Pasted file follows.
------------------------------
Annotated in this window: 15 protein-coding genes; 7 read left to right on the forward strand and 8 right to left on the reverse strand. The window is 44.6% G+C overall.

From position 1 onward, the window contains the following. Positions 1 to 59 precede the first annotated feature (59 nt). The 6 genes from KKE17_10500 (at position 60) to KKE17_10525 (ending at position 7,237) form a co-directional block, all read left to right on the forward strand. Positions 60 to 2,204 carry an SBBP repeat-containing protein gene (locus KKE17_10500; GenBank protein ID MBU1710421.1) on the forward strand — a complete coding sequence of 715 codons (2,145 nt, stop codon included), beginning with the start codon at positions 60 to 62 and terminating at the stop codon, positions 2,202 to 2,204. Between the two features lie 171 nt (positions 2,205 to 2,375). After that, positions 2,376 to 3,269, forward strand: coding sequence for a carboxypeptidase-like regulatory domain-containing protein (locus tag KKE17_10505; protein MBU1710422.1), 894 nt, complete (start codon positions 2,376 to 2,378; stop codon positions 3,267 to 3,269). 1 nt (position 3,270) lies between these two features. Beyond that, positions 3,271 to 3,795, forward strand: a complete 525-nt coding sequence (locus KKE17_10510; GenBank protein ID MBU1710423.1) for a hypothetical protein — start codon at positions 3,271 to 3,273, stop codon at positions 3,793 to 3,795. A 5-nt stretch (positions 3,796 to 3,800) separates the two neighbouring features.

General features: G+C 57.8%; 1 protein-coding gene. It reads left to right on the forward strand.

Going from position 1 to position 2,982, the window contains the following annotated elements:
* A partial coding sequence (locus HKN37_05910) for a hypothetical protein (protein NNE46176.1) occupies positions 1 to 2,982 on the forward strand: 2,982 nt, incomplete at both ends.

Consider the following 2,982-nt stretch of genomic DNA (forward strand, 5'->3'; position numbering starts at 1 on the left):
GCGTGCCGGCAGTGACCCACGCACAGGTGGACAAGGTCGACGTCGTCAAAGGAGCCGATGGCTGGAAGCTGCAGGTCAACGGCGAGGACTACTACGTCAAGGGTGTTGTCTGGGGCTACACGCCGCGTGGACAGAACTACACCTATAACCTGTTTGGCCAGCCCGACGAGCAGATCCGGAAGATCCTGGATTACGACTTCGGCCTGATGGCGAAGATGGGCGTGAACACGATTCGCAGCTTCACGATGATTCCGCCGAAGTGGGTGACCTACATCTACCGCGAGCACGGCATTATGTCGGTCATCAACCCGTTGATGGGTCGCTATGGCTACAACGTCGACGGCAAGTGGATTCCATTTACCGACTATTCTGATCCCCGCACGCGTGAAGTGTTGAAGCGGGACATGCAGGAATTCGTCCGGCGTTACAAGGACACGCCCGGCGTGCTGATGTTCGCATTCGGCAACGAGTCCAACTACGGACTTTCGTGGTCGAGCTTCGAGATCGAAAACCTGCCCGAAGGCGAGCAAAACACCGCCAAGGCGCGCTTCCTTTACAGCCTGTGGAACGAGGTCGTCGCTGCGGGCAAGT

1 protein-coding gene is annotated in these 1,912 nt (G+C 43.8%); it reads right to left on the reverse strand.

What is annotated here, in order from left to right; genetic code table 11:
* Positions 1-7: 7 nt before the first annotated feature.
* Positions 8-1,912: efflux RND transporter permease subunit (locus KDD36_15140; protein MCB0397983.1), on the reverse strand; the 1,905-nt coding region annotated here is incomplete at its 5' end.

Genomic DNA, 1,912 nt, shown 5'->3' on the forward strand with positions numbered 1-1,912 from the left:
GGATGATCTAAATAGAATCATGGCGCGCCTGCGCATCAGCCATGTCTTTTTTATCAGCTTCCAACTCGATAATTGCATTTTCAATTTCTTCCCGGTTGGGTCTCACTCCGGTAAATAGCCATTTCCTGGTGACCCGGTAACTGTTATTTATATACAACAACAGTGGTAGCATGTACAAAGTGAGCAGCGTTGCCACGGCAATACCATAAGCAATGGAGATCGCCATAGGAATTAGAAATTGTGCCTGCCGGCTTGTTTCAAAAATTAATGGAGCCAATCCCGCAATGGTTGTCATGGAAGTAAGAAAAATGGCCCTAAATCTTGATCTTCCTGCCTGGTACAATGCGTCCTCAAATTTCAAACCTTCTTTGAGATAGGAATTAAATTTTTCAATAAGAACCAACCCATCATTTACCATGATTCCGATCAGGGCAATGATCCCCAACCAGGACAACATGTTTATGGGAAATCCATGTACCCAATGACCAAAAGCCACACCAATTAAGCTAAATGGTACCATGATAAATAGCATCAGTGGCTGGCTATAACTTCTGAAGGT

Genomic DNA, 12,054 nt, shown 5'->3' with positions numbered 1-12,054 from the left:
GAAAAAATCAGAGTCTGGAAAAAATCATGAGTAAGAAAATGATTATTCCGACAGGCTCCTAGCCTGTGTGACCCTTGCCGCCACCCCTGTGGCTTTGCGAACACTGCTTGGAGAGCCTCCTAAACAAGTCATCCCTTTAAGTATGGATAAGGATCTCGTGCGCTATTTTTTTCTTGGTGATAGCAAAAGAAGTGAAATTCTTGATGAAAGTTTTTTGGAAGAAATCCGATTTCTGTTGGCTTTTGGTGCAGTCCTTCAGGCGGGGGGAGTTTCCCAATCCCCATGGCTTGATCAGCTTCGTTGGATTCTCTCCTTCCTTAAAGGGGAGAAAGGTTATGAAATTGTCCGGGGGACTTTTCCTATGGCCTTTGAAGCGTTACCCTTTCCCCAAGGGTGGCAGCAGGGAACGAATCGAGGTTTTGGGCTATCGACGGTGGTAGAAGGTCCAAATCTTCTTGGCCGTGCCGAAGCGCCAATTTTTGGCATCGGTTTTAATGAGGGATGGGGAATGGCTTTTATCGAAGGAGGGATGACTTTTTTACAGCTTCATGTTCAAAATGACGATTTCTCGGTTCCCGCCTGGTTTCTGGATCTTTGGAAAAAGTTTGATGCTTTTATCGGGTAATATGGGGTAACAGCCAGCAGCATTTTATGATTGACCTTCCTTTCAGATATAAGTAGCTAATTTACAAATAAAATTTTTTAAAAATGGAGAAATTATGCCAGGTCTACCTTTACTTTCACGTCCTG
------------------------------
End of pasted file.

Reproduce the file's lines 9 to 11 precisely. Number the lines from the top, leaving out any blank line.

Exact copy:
What is annotated here, in order from left to right; genetic code table 11:
* Positions 1-7: 7 nt before the first annotated feature.
* Positions 8-1,912: efflux RND transporter permease subunit (locus KDD36_15140; protein MCB0397983.1), on the reverse strand; the 1,905-nt coding region annotated here is incomplete at its 5' end.